My kiddies getting homework done at the restaurant.
Forks clanking against white porcelain plates. Small giggles and hearty laughs amidst the steady hum of conversation and the rich smells of grilled steaks and steaming soups. This was my life for a while as I assisted managing our family-owned, downtown restaurant.
It was an exciting but difficult time because of the inevitable juggling that had to take place. Five kids and a busy husband on the one hand and a busy restaurant on the other. We eventually resolved to sell the business, but while we were hustling, I learned some key life lessons that have kicked up my parenting abilities a couple of notches. Maybe you will find them helpful too.
1. Write things down. Schedules, manuals, recipes, menus, signage–everything needed to be written out and made clear to all. This is so true in all areas of life. When we don’t write things down, they simply fall through the cracks. Things get left on life’s back burners, never to be moved to prime “get ‘er done” real estate. Do you keep a family calendar? Do you write out your goals and specific steps that you’ll take to reach them? Write it down, get it done!
2. Accountability. Until there was a designated staff member in the restaurant scheduled to clean the bathrooms at regular intervals, things would get pretty icky. If there wasn’t a log specifying who’d be cleaning out the chillers or the espresso machine, it wouldn’t get done.
Accountability is just as vital at home. That oh-so-useful chore chart is key here. It sets up the expectation and gives me a “fall guy” should the dog not get fed on time or the dishes not get put away. (Since we can’t fire our children, consider “docking their pay” which can translate to canceling the next planned trip to Yogurtland:-)
3. Murphy’s Law is universal, so expect the unexpected. The old adage, “Anything that can go wrong will go wrong,” takes on a whole new meaning in a restaurant. An oven will break down just before a busy Friday dinner service. The credit card machine will malfunction just as a waiter processes 25 Naval officers on a quick lunch meeting–all paying separately. We need to have back-up plans and expect the unexpected.
Similarly, a child will have a tummy ache on the day Mommy is supposed to attend a big conference. The washing machine will die out when there are eight backlogged loads of laundry. Bottom line is, expect the unexpected and have a back up plan. A go-to sitter, a Whirlpool repair guy on speed dial. And sometimes, just a little margin in life so that when these crazy things creep up, we aren’t strung so tight that one little thing snaps us.
4. Own up to Mistakes. A customer’s steak might be well-done when they swear they said rare. A chef might forget to put the coveted avocado in the sushi. A piece of cork might be floating in the glass of Merlot. It happens. Own up to it and work toward remedies for the situation. A genuine apology, a complementary dessert and even removing the item from the ticket might be necessary.
Parents, we might not like to admit it, but we are really good at making mistakes. We need to get better about humbling ourselves and asking for forgiveness. The customer at the restaurant might tweet something about a messed up order, but a child stores up all the little wrongs in their hearts when there isn’t a remedy to the mistake. Whether it’s a harsh word for spilled milk or not noticing your daughter’s first goal in the soccer game because you were on Facebook, they see our mistakes. We need to own up and apologize because it’s the right thing to do.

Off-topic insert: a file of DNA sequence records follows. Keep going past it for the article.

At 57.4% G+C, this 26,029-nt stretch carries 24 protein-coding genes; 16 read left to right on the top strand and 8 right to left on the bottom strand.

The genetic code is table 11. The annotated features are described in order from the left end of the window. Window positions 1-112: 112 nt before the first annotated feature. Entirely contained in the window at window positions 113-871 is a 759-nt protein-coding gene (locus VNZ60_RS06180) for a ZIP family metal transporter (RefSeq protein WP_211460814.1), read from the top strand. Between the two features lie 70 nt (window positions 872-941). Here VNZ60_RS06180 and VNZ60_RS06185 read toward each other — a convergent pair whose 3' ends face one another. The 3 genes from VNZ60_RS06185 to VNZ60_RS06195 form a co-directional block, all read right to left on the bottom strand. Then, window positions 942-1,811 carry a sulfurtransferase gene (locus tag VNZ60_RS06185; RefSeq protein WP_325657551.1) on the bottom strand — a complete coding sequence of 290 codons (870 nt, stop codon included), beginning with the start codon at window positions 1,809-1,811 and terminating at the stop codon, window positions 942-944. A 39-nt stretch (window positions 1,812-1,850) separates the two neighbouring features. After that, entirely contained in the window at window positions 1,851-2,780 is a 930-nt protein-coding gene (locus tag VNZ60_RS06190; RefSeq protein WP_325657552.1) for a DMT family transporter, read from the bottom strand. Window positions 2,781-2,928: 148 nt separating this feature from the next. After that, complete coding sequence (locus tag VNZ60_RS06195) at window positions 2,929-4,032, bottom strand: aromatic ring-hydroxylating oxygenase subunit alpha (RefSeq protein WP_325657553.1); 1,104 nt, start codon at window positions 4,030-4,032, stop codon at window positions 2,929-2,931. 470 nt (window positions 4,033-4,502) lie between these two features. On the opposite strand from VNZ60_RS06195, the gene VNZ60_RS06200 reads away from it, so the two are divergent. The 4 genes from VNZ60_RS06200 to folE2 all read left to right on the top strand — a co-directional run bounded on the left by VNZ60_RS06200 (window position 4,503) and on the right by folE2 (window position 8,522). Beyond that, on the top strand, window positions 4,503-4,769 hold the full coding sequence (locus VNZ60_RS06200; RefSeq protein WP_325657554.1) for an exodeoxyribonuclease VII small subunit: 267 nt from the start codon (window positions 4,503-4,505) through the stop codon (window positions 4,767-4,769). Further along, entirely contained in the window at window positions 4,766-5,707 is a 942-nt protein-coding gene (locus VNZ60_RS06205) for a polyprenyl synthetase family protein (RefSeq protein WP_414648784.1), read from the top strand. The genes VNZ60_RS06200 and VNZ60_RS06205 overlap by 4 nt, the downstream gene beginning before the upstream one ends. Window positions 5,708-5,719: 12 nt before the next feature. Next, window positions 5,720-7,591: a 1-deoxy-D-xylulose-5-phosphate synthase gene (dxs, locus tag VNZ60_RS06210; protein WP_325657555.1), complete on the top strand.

5. Get out of “the weeds.” Have you ever seen a waiter start fumbling orders, disappear on tables or auction off food because he didn’t remember who ordered what? That’s called being “in the weeds” and it is hard to get out.
Usually, the most effective way to rectify the situation is to have a manager or another waiter help out so that he can gain composure, get organized and get back in the game if you will.
A lot of times as parents, we find we are in the weeds too. We are overwhelmed by the stuff of life like home renovations, behavioral issues with kids, deadlines at work. It might get hard to see the reason we do it all when our we can’t see above the weeds. God never meant for us to go it alone. A spouse, family, friends, church community–there are so many people who can help us get out of the weeds. If we don’t reach out and we choose to loiter in those weeds, there are no happy customers.
6. Setting up for success. One of my most experienced chefs had years of experience working on cruise ships. He brought with him the phrase, “Set up for success.” He always made sure that nightly clean-up was done and that all necessary items were prepped for the opening shift. Sauces were made, veggies were chopped, and a list of required items to shop for was written and hung on a clipboard.
When I leave dishes in the sink, clutter on the dining table or miscellaneous laundry strewn about, I know I am not setting myself up for success. In fact, it usually means that I will wake up already in the weeds! I have to remind myself every night to complete the necessary tasks that my “future self” will thank me for in the morning.
Are you translating work skills into your home? If you’re not, what are some ways your work habits and skills could improve life at home? I’d love to hear your ideas.
PS Enjoy the FREE printable chore chart and help yourself stay out of the weeds:-)